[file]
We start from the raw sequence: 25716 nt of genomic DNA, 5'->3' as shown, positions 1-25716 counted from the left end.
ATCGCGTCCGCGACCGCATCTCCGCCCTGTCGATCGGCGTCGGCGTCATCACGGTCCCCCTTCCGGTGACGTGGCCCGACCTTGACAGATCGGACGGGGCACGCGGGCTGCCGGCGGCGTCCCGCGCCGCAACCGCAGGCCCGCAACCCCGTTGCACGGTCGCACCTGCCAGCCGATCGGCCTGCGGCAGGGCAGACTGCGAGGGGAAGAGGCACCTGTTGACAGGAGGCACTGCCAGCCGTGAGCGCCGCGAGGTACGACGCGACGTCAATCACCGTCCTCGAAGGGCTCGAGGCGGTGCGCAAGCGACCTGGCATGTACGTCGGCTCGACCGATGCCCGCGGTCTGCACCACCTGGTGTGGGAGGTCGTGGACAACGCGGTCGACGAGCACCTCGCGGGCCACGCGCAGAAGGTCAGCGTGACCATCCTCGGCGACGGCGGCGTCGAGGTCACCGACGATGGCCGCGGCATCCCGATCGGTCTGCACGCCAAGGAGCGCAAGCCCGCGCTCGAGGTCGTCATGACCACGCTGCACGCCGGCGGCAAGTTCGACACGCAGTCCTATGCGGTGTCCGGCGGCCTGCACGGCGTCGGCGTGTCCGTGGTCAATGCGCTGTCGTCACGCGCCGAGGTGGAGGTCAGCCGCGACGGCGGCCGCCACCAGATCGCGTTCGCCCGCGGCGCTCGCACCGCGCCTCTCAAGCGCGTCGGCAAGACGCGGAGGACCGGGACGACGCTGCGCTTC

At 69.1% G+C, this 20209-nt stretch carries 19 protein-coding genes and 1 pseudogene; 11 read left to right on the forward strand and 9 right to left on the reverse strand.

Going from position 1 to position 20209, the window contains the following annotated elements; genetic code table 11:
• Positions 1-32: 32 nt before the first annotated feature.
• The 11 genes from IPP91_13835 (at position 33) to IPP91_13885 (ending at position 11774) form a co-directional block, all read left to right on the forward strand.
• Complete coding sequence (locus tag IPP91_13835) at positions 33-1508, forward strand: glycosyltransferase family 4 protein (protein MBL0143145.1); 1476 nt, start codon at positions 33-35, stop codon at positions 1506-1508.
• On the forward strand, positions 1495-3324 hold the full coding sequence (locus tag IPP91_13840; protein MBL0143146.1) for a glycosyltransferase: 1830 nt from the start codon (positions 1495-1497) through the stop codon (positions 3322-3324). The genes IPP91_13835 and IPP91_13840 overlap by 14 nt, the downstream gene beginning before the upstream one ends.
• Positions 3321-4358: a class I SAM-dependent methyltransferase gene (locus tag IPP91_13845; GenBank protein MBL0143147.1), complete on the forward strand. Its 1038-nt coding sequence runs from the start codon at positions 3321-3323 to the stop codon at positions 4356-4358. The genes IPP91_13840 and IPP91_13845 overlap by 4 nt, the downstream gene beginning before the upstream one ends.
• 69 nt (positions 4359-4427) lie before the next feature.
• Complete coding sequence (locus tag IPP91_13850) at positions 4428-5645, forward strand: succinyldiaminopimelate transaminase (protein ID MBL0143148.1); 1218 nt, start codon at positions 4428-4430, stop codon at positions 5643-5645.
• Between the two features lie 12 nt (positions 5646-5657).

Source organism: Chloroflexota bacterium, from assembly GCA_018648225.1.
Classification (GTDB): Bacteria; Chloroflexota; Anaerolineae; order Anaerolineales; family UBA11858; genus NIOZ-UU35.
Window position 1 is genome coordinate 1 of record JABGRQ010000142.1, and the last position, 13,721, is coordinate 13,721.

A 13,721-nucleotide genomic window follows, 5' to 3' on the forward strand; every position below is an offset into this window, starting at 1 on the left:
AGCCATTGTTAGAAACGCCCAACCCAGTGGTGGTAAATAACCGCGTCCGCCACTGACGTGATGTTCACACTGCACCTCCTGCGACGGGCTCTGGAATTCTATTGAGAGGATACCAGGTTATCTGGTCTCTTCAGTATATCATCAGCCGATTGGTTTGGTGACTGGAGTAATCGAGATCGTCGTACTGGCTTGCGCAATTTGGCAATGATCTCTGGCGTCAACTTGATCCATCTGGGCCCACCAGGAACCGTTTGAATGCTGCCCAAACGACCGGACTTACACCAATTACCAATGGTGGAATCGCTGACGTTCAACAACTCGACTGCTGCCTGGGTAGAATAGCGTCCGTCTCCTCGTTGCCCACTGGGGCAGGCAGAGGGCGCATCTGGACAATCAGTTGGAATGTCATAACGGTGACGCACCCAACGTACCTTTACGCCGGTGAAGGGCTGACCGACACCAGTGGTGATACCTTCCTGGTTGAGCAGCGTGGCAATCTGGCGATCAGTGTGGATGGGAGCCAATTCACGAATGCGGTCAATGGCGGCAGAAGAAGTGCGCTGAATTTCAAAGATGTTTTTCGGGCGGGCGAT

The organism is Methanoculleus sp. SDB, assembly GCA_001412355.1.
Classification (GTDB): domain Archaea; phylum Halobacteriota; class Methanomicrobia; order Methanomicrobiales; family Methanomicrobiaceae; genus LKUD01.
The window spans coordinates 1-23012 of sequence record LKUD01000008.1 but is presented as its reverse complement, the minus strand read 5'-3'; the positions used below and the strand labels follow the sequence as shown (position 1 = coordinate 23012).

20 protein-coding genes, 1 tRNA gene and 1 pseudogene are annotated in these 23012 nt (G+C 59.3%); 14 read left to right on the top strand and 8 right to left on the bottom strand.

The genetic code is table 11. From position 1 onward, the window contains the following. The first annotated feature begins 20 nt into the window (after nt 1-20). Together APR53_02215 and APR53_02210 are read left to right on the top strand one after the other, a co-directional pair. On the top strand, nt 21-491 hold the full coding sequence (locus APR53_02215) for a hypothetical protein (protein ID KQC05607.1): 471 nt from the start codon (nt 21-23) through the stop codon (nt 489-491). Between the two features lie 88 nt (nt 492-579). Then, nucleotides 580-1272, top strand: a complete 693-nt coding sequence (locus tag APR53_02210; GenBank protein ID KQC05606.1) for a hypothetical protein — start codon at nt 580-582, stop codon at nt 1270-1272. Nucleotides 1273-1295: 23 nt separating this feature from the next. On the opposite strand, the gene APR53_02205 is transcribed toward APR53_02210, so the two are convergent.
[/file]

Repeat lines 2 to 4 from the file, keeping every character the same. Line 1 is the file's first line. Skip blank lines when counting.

ATCGCGTCCGCGACCGCATCTCCGCCCTGTCGATCGGCGTCGGCGTCATCACGGTCCCCCTTCCGGTGACGTGGCCCGACCTTGACAGATCGGACGGGGCACGCGGGCTGCCGGCGGCGTCCCGCGCCGCAACCGCAGGCCCGCAACCCCGTTGCACGGTCGCACCTGCCAGCCGATCGGCCTGCGGCAGGGCAGACTGCGAGGGGAAGAGGCACCTGTTGACAGGAGGCACTGCCAGCCGTGAGCGCCGCGAGGTACGACGCGACGTCAATCACCGTCCTCGAAGGGCTCGAGGCGGTGCGCAAGCGACCTGGCATGTACGTCGGCTCGACCGATGCCCGCGGTCTGCACCACCTGGTGTGGGAGGTCGTGGACAACGCGGTCGACGAGCACCTCGCGGGCCACGCGCAGAAGGTCAGCGTGACCATCCTCGGCGACGGCGGCGTCGAGGTCACCGACGATGGCCGCGGCATCCCGATCGGTCTGCACGCCAAGGAGCGCAAGCCCGCGCTCGAGGTCGTCATGACCACGCTGCACGCCGGCGGCAAGTTCGACACGCAGTCCTATGCGGTGTCCGGCGGCCTGCACGGCGTCGGCGTGTCCGTGGTCAATGCGCTGTCGTCACGCGCCGAGGTGGAGGTCAGCCGCGACGGCGGCCGCCACCAGATCGCGTTCGCCCGCGGCGCTCGCACCGCGCCTCTCAAGCGCGTCGGCAAGACGCGGAGGACCGGGACGACGCTGCGCTTC

At 69.1% G+C, this 20209-nt stretch carries 19 protein-coding genes and 1 pseudogene; 11 read left to right on the forward strand and 9 right to left on the reverse strand.

Going from position 1 to position 20209, the window contains the following annotated elements; genetic code table 11: